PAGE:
Arguments for and against electing court judges by popular vote continue from time to time. In my community, judgeships tend to be uncompetitive with one person running for each vacant slot. It hardly seems worth the price of ink to put their names on the ballot and how these candidates emerge by fiat is a mystery to me. I’ve never peered behind the veil of that selection process but I suspect the system is run more like an oligarchy than a democracy.
That said, an article by Andy Kroll points out the growing interest in judicial races among some sectors of the population and how that interest may affect the direction the country takes. (“Is Your Judge For Sale?” by Andy Kroll, Mother Jones, November/December 2014 pgs. 43-45.) Apparently, those with money have figured out that to maintain power, “…it’s easier to elect seven judges than to elect 132 legislators.” (Ibid 44)
This new appreciation for the law accounts for the great sums of money flooding into judicial races. One candidate, for example, received a $3million donation for his election from the CEO of a utility company. Later that judge adjudicated a case which involved that same utility. Instead of recuing himself, this officer of the court ruled in favor of his campaign benefactor.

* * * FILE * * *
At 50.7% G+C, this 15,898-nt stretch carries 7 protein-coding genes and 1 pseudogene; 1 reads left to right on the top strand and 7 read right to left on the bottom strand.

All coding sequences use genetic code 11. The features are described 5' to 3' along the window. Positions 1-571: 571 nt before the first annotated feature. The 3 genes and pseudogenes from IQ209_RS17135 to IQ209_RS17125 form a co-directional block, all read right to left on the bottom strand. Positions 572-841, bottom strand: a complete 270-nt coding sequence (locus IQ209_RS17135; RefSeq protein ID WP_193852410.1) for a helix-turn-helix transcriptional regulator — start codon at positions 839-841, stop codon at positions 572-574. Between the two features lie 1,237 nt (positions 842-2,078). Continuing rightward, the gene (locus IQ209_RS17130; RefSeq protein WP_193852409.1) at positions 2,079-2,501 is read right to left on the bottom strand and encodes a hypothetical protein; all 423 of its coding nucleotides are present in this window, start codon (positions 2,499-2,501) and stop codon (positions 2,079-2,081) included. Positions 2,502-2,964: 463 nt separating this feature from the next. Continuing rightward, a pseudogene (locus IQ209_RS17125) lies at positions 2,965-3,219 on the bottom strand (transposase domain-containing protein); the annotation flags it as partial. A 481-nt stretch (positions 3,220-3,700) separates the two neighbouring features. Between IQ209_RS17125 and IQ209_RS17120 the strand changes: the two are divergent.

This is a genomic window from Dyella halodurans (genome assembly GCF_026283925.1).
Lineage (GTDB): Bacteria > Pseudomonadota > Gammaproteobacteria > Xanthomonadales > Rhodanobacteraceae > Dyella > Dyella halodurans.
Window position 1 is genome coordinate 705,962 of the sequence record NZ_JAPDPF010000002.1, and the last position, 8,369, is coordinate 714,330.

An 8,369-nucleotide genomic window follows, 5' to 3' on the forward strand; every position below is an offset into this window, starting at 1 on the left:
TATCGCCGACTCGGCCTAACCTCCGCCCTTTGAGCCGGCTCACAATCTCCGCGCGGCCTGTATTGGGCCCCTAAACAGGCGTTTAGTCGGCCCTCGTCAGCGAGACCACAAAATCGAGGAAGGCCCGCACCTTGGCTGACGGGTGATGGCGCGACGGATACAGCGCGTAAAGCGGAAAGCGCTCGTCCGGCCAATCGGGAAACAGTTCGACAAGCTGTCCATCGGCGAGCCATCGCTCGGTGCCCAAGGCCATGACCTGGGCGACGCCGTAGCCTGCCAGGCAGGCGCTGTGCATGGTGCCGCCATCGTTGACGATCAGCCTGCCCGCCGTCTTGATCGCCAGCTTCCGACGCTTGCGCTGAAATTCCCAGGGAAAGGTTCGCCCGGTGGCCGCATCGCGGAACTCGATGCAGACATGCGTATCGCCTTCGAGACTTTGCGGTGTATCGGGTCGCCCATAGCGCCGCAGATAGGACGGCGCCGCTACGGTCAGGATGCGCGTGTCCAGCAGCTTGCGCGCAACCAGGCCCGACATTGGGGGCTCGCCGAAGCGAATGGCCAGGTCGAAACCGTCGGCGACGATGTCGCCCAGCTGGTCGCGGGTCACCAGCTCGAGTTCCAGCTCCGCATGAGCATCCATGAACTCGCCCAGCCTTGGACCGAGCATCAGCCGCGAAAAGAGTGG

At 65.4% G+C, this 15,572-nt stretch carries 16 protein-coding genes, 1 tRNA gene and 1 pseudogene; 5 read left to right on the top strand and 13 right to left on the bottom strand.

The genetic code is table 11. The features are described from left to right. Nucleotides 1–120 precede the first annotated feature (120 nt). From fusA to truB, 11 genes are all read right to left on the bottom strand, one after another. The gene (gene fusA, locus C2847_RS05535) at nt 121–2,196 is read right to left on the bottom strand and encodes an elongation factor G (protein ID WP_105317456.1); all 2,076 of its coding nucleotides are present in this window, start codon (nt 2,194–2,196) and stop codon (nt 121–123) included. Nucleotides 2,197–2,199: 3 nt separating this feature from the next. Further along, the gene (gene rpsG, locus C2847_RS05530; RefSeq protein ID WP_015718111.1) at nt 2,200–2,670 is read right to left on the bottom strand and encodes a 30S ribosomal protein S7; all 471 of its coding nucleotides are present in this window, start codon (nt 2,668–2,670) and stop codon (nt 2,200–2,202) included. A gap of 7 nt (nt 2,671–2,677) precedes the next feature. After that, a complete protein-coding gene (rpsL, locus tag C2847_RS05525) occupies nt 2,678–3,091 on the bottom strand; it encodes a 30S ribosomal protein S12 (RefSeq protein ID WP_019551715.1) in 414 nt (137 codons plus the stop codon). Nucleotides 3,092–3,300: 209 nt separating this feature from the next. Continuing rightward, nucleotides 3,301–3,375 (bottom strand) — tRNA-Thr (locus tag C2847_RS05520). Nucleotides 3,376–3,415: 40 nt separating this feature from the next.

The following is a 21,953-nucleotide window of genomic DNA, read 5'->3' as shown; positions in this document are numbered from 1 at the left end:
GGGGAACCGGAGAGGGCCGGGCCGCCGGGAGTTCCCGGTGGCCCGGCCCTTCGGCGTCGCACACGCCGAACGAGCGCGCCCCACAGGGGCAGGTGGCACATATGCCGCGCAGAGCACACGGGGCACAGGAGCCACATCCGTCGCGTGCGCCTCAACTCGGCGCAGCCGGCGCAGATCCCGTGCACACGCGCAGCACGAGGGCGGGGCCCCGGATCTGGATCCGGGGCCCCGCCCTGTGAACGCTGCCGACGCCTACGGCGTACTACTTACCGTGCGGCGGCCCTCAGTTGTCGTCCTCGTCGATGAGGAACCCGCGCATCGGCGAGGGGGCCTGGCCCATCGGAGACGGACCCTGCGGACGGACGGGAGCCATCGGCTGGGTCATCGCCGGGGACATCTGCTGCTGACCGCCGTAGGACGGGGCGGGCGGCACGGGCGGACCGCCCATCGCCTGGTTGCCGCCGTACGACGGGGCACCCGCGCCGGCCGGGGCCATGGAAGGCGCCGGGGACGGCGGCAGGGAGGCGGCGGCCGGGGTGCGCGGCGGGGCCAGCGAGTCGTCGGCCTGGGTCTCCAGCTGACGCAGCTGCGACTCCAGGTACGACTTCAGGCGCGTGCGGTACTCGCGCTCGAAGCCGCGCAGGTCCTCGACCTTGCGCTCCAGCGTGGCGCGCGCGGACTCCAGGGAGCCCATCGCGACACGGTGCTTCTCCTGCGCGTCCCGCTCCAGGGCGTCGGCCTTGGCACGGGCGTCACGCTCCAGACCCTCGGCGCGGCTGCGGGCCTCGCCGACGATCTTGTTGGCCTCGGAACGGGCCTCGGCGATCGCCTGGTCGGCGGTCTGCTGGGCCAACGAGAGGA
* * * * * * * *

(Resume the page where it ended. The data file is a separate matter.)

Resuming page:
The contribution strategy doesn’t always work, however, The Koch brothers spent hundreds of thousands of dollars to unseat 3 sitting judges and failed. Still, Kroll is right to open our eyes to this new center of politics – judicial races which constituents are likely to ignore. As former U. S. Supreme Court Justice Sandra Day O’Connor remarked regarding the trend:
If judicial decisions are in fact not fair and impartial – or even if they are perceived as being biased – the basis of support for our courts crumbles.